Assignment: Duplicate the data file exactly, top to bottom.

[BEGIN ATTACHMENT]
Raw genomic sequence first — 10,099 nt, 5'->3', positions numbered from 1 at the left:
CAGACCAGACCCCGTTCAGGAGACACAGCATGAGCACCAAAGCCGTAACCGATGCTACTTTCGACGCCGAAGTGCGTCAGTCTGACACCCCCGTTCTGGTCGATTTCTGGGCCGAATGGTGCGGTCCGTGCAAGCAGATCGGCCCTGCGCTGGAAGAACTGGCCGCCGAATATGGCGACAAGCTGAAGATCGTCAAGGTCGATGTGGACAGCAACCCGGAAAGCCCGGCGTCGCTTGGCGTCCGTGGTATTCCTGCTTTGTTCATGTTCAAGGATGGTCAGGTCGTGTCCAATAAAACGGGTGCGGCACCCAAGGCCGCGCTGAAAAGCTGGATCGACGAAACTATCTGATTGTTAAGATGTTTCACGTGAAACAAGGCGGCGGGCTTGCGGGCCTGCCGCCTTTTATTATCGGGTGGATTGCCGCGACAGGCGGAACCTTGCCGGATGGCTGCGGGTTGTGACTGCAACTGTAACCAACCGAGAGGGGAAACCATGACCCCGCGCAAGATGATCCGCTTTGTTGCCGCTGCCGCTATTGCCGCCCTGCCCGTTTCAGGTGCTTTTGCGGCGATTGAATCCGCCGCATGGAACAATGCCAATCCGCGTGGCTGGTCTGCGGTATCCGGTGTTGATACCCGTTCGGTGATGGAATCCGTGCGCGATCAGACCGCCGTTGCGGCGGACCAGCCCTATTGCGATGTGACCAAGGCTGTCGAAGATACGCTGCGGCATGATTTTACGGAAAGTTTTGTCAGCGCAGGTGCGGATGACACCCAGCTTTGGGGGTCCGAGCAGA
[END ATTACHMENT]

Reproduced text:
Raw genomic sequence first — 10,099 nt, 5'->3', positions numbered from 1 at the left:
CAGACCAGACCCCGTTCAGGAGACACAGCATGAGCACCAAAGCCGTAACCGATGCTACTTTCGACGCCGAAGTGCGTCAGTCTGACACCCCCGTTCTGGTCGATTTCTGGGCCGAATGGTGCGGTCCGTGCAAGCAGATCGGCCCTGCGCTGGAAGAACTGGCCGCCGAATATGGCGACAAGCTGAAGATCGTCAAGGTCGATGTGGACAGCAACCCGGAAAGCCCGGCGTCGCTTGGCGTCCGTGGTATTCCTGCTTTGTTCATGTTCAAGGATGGTCAGGTCGTGTCCAATAAAACGGGTGCGGCACCCAAGGCCGCGCTGAAAAGCTGGATCGACGAAACTATCTGATTGTTAAGATGTTTCACGTGAAACAAGGCGGCGGGCTTGCGGGCCTGCCGCCTTTTATTATCGGGTGGATTGCCGCGACAGGCGGAACCTTGCCGGATGGCTGCGGGTTGTGACTGCAACTGTAACCAACCGAGAGGGGAAACCATGACCCCGCGCAAGATGATCCGCTTTGTTGCCGCTGCCGCTATTGCCGCCCTGCCCGTTTCAGGTGCTTTTGCGGCGATTGAATCCGCCGCATGGAACAATGCCAATCCGCGTGGCTGGTCTGCGGTATCCGGTGTTGATACCCGTTCGGTGATGGAATCCGTGCGCGATCAGACCGCCGTTGCGGCGGACCAGCCCTATTGCGATGTGACCAAGGCTGTCGAAGATACGCTGCGGCATGATTTTACGGAAAGTTTTGTCAGCGCAGGTGCGGATGACACCCAGCTTTGGGGGTCCGAGCAGA